Needless to say the research and development of plastic lenses with even higher refractive indices is taking place as we speak and the race is on to develop the next generation of Super High Index materials. Watch this space.


References Visit, click on the article title and then on 'references' to download.

Exam questions Under the new enhanced CET rules of the GOC, MCQs for this exam appear online at Please complete online by midnight on March 14, 2014. You will be unable to submit exams after this date. Answers will be published on and CET points will be uploaded to the GOC every two weeks. You will then need to log into your CET portfolio by clicking on 'MyGOC' on the GOC website ( to confirm your points.

Reflective learning Having completed this CET exam, consider whether you feel more confident in your clinical skills-- how will you change the way you practice? How will you use this information to improve your work for patient benefit?

Course Code: C-34968 | Deadline: March 14, 2014

Learning objectives

To be able to guide patients towards appropriate lens choices by meeting their expectations (Group 1.2.1)

To be able to interpret and respond to patient records and provide a suitable optical correction (Group 2.2.5)

To be able to dispense a range of lens forms appropriate to the refractive error (Group 4.1.5)

Learning objectives

To be able to guide patients towards appropriate lens choices by meeting their expectations (Group 1.2.1)

To be able to interpret and respond to patient records and provide a suitable optical correction (Group 2.2.5)

To be able to dispense a range of lens forms appropriate to the refractive error (Group 4.1.2)

Phil Gilbert is a qualified dispensing optician with over 40 years' experience. He currently works as an ophthalmic lens consultant for Carl Zeiss Vision UK Ltd. He is a committee member of BSI TC/172 Ophthalmic lenses and the chairman of the Standards Panel of the Federation of Manufacturing Opticians (FODO). He has numerous publications in peer- reviewed journals and is the editor of ABDO's, Ophthalmic Lenses Availability, which lists and describes every spectacle lens available in the UK.
Table 1 Plastic lens availability from 2005 to 2013

2005   1.54         1.55       1.56              1.7

       AO                      Nikon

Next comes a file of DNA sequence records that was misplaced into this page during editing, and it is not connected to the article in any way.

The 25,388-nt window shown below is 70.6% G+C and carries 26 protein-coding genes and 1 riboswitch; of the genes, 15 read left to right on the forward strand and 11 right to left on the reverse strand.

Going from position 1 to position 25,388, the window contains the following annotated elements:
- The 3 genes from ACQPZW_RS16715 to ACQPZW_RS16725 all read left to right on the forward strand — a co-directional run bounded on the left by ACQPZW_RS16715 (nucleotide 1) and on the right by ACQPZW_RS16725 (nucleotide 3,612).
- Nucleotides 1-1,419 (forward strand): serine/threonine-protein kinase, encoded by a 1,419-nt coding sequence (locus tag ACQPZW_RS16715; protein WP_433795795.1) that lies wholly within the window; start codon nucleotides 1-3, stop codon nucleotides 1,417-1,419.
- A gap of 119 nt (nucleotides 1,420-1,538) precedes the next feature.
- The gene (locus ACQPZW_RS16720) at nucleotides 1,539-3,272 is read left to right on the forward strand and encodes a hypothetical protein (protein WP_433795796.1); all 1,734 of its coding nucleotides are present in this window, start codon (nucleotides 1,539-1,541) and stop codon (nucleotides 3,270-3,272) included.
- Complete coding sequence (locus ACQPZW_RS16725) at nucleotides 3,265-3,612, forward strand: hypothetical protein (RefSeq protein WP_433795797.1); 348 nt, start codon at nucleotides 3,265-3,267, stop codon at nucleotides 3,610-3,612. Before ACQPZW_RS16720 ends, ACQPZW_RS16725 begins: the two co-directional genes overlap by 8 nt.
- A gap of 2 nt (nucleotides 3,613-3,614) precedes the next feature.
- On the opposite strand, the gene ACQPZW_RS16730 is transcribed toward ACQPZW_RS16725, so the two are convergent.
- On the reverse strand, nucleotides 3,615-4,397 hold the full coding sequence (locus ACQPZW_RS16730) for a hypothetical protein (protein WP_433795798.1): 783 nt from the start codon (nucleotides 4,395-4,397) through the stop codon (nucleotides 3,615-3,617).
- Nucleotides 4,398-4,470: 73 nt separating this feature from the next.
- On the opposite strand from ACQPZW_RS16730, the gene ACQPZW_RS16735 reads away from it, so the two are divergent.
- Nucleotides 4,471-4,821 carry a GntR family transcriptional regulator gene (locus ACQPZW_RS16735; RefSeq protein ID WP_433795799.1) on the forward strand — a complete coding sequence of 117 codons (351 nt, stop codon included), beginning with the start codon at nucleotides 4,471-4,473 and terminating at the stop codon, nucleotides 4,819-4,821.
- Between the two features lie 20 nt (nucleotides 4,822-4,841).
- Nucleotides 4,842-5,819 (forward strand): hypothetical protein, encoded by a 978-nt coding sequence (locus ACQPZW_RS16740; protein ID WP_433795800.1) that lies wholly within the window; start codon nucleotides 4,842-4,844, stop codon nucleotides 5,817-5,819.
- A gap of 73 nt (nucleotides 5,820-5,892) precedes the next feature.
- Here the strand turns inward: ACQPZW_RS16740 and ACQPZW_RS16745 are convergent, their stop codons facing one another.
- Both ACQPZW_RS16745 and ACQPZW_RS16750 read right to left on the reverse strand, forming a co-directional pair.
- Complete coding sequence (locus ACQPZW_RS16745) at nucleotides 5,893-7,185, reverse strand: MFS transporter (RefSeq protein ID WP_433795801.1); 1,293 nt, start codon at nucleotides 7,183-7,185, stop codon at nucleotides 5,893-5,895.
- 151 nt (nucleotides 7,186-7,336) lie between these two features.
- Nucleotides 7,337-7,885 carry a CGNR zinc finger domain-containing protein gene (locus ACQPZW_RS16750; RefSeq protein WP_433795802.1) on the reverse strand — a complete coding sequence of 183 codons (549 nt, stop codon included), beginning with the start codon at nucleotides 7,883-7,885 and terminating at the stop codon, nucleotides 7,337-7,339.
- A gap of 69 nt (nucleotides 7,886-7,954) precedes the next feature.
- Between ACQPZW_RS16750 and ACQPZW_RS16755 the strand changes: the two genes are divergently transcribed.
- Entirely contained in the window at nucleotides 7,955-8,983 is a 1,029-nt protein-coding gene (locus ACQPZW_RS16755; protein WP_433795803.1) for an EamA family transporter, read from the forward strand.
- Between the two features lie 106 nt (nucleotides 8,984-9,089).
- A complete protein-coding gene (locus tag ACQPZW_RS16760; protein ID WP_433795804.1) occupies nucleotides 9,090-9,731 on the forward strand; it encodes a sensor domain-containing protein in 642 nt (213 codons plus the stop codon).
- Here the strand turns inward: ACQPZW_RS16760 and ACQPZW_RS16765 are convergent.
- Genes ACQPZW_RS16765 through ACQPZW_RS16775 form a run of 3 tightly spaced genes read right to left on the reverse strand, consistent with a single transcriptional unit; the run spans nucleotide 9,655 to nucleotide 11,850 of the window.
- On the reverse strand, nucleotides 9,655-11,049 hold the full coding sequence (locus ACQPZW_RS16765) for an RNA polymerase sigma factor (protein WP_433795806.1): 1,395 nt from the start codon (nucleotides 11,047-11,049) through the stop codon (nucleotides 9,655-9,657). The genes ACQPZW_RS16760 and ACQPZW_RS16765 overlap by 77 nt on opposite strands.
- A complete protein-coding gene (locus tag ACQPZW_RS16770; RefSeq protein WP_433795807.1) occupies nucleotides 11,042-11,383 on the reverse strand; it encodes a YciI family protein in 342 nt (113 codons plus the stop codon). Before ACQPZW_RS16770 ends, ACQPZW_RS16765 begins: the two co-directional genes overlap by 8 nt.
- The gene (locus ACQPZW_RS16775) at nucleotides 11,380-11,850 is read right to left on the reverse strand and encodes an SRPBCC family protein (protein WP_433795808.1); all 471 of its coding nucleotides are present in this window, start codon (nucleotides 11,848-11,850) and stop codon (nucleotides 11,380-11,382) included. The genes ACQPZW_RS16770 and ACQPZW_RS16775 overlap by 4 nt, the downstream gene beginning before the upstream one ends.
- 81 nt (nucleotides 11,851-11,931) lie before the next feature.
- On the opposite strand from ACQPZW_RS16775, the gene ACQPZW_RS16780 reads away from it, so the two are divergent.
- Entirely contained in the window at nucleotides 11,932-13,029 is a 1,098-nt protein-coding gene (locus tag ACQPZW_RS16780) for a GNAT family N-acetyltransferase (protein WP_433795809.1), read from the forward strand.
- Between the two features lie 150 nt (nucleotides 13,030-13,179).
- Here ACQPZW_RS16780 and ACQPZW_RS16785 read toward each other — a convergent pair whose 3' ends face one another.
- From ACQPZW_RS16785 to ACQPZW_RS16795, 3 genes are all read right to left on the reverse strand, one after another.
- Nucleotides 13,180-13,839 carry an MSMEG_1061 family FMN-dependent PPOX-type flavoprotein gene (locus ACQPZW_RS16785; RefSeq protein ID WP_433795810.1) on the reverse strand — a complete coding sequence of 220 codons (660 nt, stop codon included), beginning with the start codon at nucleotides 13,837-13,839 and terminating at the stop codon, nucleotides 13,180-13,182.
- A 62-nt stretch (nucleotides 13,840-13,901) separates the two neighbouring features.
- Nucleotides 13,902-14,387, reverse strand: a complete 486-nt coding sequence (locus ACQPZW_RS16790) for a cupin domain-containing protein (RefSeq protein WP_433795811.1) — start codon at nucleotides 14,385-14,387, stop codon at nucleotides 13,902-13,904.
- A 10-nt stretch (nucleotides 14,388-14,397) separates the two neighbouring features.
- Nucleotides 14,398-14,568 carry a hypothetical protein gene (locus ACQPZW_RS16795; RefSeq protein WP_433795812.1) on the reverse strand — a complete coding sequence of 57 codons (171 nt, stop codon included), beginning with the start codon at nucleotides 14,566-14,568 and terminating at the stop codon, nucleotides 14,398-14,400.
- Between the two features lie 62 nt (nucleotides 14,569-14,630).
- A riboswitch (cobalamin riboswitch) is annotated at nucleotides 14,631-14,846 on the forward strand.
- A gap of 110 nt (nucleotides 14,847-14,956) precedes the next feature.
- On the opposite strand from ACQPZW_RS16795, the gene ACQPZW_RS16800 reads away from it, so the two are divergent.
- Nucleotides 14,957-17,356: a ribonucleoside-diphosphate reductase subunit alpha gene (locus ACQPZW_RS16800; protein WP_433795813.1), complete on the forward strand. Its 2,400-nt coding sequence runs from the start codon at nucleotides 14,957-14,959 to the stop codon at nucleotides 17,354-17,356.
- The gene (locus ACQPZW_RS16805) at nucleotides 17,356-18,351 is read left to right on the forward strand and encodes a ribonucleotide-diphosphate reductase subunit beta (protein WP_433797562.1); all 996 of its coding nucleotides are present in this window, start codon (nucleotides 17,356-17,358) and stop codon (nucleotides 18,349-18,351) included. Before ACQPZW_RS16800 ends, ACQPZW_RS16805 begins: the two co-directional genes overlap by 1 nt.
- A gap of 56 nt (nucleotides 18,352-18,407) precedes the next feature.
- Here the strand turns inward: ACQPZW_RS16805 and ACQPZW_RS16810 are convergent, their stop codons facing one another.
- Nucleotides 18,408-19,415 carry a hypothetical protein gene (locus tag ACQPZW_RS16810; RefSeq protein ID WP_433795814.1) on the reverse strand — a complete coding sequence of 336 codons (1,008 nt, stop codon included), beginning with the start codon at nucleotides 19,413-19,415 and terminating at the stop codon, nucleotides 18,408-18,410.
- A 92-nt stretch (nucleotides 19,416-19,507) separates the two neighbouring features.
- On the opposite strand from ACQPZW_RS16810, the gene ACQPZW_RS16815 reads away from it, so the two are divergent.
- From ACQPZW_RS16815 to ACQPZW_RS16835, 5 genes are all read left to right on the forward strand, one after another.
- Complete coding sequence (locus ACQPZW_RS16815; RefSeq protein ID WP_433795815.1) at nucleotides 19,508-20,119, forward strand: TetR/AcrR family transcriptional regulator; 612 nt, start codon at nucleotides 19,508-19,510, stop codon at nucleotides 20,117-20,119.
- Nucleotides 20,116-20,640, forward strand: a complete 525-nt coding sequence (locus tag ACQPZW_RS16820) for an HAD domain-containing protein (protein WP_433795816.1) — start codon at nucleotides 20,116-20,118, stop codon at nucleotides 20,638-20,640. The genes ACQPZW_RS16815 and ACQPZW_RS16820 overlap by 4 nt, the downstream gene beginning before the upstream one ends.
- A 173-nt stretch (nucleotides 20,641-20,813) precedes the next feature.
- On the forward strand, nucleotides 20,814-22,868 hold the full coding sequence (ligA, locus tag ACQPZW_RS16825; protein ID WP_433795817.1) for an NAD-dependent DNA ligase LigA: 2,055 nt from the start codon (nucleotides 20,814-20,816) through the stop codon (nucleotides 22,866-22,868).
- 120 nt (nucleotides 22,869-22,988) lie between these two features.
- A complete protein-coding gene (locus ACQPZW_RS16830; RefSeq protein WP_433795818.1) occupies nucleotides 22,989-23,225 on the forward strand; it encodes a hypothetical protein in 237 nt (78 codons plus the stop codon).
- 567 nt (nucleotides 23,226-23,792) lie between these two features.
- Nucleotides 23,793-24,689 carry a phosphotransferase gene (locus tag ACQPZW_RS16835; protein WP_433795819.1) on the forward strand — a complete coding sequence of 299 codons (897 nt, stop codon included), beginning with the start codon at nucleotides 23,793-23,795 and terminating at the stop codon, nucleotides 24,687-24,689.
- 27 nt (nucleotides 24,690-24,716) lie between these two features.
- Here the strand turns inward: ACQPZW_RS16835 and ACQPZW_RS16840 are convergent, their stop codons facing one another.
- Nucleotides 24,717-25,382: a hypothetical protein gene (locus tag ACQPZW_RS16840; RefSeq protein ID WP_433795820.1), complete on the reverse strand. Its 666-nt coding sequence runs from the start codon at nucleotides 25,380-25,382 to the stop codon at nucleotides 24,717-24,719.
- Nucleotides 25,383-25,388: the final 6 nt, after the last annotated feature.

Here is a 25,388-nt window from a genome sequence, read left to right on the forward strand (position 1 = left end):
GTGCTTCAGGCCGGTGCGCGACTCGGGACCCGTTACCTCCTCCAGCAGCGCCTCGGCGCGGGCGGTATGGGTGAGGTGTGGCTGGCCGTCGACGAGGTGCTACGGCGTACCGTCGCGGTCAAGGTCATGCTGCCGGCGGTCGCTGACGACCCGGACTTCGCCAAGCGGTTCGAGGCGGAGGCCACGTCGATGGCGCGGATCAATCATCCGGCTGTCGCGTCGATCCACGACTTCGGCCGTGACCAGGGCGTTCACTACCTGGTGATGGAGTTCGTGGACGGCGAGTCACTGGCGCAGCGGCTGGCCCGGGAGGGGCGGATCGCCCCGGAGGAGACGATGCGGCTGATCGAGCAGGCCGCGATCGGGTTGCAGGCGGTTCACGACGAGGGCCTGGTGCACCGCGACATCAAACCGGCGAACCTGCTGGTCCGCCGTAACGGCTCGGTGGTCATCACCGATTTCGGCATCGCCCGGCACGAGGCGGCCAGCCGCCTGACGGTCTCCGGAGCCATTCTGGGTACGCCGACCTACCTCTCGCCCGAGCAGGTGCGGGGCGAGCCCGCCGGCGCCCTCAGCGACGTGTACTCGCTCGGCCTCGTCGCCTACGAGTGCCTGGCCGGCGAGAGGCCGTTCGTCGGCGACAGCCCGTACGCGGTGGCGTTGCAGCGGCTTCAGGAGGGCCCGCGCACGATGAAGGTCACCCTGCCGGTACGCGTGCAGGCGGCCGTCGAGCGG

SOLA                    Essilor
                               Signet Armolite
2009   1.54         1.55       1.56              1.7
       AO                      Essilor           Hoya
       SOLA                    Shamir
       Rodenstock              Lentoid
                               Signet Armolite
2012   1.54         1.55       1.56              1.7
       AO           Norville   Lentoid           Norville
       Lentoid                 Norville          Hoya
       Rodenstock              Shamir
                               Signet Armolite
2013   1.54         1.55       1.56              1.7
       Rodenstock              Lentoid           Hoya
                               Signet Armolite
                               Jai Kudo

Table 2 Properties of plastics lenses

Index   Lens type                  Density   V-value   UV abs

1.50    CR39                       1.32      58.0      355nm
1.53    Trivex                     1.11      43.0      400nm
1.54    Rodenstock ColorMatic IQ   1.21      43.3      400nm
1.56    Corning Sunsensors         1.19      40.0      380nm
1.59    Polycarbonate              1.20      31.0      385nm
1.60    Plastics mid index         1.30      41.0      395nm
1.60    Tribid                     1.23      41.0      400nm
1.67    Plastics high index        1.36      32.0      395nm
1.74    Plastics very high index   1.47      33.0      395nm
1.76    Tokai                      1.49      30.0      400nm
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Author:Gilbert, Philip
Publication:Optometry Today
Article Type:Essay
Geographic Code:4EUUK
Date:Feb 14, 2014